Today’s newsletter features a guest blog post from mixed-media artist Jodi Ohl, who shares her five great tips on choosing and using an art journal. Be inspired!
|Artwork by Jodi Ohl|
Helpful Art Journaling Tips by Jodi Ohl
Working on multiple art projects has been in my blood for as long as I can remember. Juggling, multitasking, being efficient, or working in tandem–whatever name you put on it–I can be either chaotic or extremely efficient. I think this habit started when I had a full-time job outside of the home. My creative time was relegated to Friday evenings and some Saturdays and then 10 minutes here or there other days, so I know how to get things done. One of my favorite ways to work on two or more projects at the same time is to have my journal at my side while working on a larger painting. In my newest DVD, Tandem Techniques: 15 Mixed-Media Techniques for Canvas and Art Journals, you’ll get a glimpse at how I manage multiple projects and learn many mixed-media techniques you can utilize in a variety of projects.
Art journaling is a great way to relax and immerse yourself in the creative process and to spark ideas for creative endeavors beyond the journal. Painting on canvas or wood is my main interest right now, but journaling is like my security blanket. Here are some tips for using your art journal to generate new inspiring ideas or to relax during your down time.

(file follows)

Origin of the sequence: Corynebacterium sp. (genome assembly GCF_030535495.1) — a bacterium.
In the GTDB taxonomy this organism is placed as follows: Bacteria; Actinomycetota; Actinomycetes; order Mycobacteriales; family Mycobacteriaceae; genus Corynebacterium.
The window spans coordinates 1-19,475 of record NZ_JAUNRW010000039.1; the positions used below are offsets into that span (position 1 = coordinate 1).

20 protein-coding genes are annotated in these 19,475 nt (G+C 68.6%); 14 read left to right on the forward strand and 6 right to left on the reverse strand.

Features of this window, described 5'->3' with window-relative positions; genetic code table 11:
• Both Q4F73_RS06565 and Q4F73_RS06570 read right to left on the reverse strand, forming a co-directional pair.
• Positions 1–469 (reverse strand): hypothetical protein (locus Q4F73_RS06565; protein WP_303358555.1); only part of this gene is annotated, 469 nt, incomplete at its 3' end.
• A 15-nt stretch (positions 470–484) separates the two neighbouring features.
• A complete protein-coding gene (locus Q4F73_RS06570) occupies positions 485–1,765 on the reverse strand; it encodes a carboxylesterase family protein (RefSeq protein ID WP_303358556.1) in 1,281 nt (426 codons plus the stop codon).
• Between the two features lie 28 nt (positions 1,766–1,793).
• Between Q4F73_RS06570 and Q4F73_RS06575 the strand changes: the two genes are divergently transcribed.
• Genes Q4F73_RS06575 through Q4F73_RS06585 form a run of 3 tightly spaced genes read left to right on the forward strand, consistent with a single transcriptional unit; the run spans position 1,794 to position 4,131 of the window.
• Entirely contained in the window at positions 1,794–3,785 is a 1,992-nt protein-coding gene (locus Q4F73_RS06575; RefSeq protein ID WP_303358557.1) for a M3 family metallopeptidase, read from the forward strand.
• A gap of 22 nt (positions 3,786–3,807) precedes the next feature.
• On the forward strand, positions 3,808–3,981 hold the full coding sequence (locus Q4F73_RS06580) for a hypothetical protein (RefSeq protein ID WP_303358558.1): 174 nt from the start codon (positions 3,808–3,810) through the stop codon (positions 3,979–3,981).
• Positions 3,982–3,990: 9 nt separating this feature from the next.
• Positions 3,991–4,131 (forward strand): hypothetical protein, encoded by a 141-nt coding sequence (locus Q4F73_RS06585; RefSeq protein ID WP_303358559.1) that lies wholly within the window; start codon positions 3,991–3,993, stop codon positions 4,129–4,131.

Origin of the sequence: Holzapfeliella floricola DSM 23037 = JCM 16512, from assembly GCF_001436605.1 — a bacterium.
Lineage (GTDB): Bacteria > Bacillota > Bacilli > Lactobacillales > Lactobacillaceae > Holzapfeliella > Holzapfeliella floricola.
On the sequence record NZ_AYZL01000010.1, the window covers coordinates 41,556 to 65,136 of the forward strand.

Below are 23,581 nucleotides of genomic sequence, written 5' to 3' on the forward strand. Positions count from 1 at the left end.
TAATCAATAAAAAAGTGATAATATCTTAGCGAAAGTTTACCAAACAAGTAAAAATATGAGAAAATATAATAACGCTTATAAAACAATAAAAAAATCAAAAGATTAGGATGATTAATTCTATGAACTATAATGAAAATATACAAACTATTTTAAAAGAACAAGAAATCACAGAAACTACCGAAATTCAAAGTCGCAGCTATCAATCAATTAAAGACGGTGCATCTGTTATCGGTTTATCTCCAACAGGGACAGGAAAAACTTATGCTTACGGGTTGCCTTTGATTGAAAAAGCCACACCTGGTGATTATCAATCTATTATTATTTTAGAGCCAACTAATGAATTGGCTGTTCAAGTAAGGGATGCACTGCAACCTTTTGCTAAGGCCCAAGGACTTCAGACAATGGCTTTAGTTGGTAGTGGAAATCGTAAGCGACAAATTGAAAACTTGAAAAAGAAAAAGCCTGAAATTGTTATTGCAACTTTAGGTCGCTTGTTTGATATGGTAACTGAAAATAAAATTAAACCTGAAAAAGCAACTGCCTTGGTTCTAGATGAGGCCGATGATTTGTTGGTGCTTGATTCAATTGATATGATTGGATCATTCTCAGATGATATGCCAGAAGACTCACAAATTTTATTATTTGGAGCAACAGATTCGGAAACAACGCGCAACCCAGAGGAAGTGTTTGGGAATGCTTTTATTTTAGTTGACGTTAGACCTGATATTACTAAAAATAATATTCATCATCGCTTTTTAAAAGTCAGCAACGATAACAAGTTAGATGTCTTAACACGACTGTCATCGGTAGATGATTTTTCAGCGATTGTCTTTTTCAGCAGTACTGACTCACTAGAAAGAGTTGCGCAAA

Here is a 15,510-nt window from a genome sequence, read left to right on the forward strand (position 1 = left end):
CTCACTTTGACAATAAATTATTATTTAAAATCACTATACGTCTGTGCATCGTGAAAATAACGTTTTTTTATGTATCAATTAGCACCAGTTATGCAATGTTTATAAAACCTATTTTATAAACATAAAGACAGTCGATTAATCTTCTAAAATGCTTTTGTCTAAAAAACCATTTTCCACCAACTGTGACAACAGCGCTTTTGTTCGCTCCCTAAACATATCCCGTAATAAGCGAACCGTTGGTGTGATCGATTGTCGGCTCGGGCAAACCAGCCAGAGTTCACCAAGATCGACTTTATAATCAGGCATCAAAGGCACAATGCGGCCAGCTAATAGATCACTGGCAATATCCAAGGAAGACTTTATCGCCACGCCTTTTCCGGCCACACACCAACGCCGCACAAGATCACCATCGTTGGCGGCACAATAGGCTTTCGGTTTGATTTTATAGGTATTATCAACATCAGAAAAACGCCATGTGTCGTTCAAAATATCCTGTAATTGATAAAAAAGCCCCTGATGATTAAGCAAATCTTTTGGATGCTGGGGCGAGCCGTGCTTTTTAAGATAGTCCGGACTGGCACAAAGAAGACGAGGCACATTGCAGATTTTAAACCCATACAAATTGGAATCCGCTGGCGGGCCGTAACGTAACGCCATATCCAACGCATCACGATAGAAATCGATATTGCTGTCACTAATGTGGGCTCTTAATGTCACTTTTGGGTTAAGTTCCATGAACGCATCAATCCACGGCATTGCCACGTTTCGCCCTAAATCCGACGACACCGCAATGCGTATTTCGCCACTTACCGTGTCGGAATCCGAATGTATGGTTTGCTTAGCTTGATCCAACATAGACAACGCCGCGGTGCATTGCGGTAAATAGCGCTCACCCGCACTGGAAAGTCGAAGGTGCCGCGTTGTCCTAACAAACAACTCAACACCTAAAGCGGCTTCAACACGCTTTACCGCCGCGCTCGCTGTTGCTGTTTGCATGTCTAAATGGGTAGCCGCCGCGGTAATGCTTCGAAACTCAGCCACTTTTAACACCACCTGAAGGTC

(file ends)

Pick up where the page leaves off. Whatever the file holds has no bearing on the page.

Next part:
|Visit Jodi Ohl on her website or reach her via email.|
1. There are no rules for how to best create and utilize an art journal. Processes and techniques exist, just like in painting or collage, but I encourage you to be yourself and not worry about what others are doing.
2. Choose a ready-made journal that is a comfortable size and shape, and has a paper type or weight you like. If you’re a painter, a lightweight paper journal may not be right, but it could be perfect for a sketch artist. My current favorite journals are the Dylusions Creative Journals by Ranger and the Strathmore Mixed Media Art Journal. I’ve also used Moleskine journals quite a bit.
3. Keep your art journal handy whenever you’re in a creative session. If you’re a painter, brushing excess paint onto a journal page is a great way to get some backgrounds going for future work.
4. Create a journal travel bag. Gather your favorite supplies and the journal(s) you’re working on. Keep them in a travel bag that you can quickly grab and go. This is a perfect way to stay creative if you’re waiting for an appointment or simply heading out of town.
5. Some journal spreads can be finished quickly in one sitting, while others may take several days or months to finish. Don’t feel like you have to always create them in the same amount of time. Trust your instincts, and enjoy the process.
For more of Jodi’s tips and techniques, check out this exclusive Colorful Canvas Exploration kit for artists. It includes her latest DVD, Tandem Techniques: 15 Mixed Media Techniques for the Canvas and Art Journal, and a set of notecards designed by Jodi herself! You’ll be both inspired and prepared to fill your own art journals, starting now.